Wonderful? We might not think this moment’s so wonderful, yet if cannot be happy now, Hanh asks us, when we will be? When we let go of assumptions about the past or the future, when we bring our awareness to our breathing, to the in and out, the rising and falling, the watching and witnessing, we experience joy.
Hanh writes, “While I sit here, I don’t think of anything else.” . Because of this, he feels calm, content, joyful. Life is about living right now, he tells us, engaging with what exists in the moment. When we think about what has come before or what might come after, we are not fully alive.
One way to find pleasure in the moment, no matter what is going on, is to appreciate nature. The Chinese poet Wumen Huikai writes a poem about the seasons, reminding us of the heat in summer, the rain in spring, the chill as autumn arrives, and the snow that falls in winter. He invites us to use our senses to watch and hold and smell and listen to the life around us.
“If your mind isn’t clouded by unnecessary things,” Wumen writes, “this is the best season of your life.” 
Does this mean that if we focus on the here and now we will never feel unhappy or worried? Of course not. It does mean that it helps when part of us notices and watches, experiences life without getting lost in our emotions. If we do that, we will be able to hold the sensations and feelings that arise within us with compassion and kindness, as if they were young children or wounded birds.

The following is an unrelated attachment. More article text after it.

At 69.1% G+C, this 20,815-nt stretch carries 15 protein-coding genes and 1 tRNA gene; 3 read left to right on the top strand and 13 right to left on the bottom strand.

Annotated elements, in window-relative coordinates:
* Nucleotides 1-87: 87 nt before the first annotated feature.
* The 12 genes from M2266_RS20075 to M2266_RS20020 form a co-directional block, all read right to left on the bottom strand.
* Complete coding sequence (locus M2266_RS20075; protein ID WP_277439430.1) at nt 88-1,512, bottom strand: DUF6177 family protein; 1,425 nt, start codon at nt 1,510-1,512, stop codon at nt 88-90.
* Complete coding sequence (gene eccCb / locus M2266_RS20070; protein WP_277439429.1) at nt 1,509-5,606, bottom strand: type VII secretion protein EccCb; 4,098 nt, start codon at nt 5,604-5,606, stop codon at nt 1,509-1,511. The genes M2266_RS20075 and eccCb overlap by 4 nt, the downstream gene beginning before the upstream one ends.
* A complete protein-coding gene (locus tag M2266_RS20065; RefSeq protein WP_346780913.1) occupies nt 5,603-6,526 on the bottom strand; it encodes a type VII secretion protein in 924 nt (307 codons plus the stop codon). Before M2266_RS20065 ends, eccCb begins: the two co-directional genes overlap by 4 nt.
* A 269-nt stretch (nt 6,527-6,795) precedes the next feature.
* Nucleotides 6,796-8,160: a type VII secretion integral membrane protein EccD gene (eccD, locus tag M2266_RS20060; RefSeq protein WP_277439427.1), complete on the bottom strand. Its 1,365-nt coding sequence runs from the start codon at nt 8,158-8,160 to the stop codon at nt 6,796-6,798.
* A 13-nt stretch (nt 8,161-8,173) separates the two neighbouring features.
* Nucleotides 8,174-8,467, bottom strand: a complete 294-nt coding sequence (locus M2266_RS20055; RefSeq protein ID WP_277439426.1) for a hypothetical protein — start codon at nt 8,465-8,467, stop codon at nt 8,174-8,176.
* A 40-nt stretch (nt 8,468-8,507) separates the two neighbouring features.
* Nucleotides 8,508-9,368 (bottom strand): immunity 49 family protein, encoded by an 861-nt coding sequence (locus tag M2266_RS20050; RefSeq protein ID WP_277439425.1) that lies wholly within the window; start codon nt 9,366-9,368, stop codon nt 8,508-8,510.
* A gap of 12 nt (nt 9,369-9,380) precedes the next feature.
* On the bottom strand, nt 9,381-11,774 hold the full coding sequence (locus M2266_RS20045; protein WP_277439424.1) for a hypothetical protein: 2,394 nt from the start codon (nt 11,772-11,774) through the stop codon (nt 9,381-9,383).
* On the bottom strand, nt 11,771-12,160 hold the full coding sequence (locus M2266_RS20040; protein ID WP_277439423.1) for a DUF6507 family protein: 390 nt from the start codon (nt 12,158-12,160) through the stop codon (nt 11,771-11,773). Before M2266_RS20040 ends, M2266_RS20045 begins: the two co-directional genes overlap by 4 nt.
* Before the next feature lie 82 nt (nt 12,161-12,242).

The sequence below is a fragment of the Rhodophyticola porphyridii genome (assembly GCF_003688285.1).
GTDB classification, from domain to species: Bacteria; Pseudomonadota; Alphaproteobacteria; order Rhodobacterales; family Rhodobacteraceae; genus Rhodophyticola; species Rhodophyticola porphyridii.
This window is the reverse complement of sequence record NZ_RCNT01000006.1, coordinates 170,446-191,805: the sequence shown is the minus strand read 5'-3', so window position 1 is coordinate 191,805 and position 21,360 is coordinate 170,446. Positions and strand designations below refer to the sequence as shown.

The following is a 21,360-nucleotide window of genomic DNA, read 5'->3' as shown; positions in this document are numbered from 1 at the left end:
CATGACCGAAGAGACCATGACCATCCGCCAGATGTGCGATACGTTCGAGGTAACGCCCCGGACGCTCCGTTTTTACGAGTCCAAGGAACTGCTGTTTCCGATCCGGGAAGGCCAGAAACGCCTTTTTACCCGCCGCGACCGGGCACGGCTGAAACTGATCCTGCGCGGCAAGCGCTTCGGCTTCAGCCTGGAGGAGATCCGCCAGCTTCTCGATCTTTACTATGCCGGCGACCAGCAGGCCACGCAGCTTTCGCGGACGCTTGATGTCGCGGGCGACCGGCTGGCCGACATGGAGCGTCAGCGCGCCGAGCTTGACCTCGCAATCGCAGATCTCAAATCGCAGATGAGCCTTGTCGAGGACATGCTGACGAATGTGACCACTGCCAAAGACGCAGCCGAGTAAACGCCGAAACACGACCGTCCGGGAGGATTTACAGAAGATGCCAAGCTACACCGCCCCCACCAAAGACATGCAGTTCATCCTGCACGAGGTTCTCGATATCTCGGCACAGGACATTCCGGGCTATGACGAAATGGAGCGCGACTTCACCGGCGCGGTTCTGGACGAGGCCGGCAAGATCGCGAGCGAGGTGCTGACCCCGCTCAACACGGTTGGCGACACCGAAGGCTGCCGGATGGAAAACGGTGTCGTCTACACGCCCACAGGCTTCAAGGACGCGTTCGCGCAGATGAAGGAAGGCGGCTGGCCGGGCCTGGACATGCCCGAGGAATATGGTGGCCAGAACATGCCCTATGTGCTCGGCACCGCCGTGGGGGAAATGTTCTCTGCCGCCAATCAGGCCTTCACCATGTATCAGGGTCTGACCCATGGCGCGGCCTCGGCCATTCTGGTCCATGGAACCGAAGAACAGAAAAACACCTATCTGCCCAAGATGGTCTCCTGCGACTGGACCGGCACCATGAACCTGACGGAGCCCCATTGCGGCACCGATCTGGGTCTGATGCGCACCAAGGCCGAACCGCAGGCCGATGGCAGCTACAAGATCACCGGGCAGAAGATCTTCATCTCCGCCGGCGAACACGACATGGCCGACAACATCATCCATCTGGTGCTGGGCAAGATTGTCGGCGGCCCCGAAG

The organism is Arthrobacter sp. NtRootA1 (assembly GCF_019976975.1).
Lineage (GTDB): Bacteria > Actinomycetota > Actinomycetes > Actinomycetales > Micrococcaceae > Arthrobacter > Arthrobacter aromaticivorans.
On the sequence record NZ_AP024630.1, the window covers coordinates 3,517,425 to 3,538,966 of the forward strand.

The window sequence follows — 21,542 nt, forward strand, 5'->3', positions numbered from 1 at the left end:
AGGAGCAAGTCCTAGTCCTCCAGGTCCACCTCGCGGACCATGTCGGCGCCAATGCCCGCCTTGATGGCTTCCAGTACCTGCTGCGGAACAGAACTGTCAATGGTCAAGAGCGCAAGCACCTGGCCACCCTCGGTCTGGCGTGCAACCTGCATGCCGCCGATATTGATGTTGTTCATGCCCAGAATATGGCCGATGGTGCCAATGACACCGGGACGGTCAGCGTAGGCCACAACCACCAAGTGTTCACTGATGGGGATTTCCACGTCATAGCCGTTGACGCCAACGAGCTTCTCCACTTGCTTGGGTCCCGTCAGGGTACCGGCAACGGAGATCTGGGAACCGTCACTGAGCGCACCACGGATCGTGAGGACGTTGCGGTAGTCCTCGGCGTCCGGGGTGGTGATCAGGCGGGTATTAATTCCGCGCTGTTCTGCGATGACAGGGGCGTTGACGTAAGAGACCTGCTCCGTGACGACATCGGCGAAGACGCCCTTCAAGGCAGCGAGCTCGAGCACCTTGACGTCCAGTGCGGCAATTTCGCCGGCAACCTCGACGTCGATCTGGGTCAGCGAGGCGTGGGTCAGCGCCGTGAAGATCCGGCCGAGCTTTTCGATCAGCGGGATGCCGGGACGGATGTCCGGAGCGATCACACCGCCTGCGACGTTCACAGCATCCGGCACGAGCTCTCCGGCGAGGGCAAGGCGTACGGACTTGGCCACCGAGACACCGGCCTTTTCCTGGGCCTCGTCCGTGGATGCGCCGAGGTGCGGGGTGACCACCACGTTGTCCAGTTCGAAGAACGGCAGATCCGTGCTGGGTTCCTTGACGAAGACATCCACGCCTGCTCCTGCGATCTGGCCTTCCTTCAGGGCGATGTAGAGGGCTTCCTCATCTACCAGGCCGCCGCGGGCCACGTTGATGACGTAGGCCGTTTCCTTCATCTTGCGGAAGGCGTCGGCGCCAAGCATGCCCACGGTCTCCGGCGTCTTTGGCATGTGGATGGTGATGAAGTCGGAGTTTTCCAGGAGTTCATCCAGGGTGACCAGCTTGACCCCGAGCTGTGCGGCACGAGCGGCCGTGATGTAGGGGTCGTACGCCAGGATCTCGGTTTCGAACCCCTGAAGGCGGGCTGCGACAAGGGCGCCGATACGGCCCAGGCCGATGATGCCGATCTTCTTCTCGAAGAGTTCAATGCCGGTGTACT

Is Dwelling in the Present Moment for Everyone?
Not everyone thinks mindfulness is a good thing. Some people like the drama and excitement of strong feelings and self-righteous judgments. Others don’t see how calmness ever gets you anywhere in life. You need common sense and hard work to make it. You need determination and grit. This mindfulness stuff is a distraction from what good, honest folk should be doing.
There’s truth to this. Meditation isn’t for everyone. Some people prefer prayer or gospel singing. Others like to run until they settle into “the zone.” Playing music, dancing, baking bread can give us a sense of contentment without any thought of “present moment, wonderful moment.”
Sue Bender, in her book about the wisdom of the Amish, explains that they do not distinguish “between the sacred and the everyday.”  Whatever they’re doing, whether quilting, hanging laundry, canning peaches, or mowing the lawn, the Amish consider it a ritual. Yet the idea of focusing on the present moment, on understanding it to be a wonderful moment, would doubtless be foreign to them. One does one’s work with one’s entire being. That’s all. From this, contentment comes.
Such contentment, in as much as it is felt, arises not from any particular event or success, but from the Amish capacity to focus on what one is doing. You don’t have to Amish to do this, though. When my husband builds cabinets or repairs boats, for instance, he’s not thinking about what happened earlier that day, nor is he planning what he’s going to do next. If he gets lost in the past or future while using tools, he is likely to injure himself. Mindfulness keeps us safe, whether we’re sparring or canning or logging or working with wood.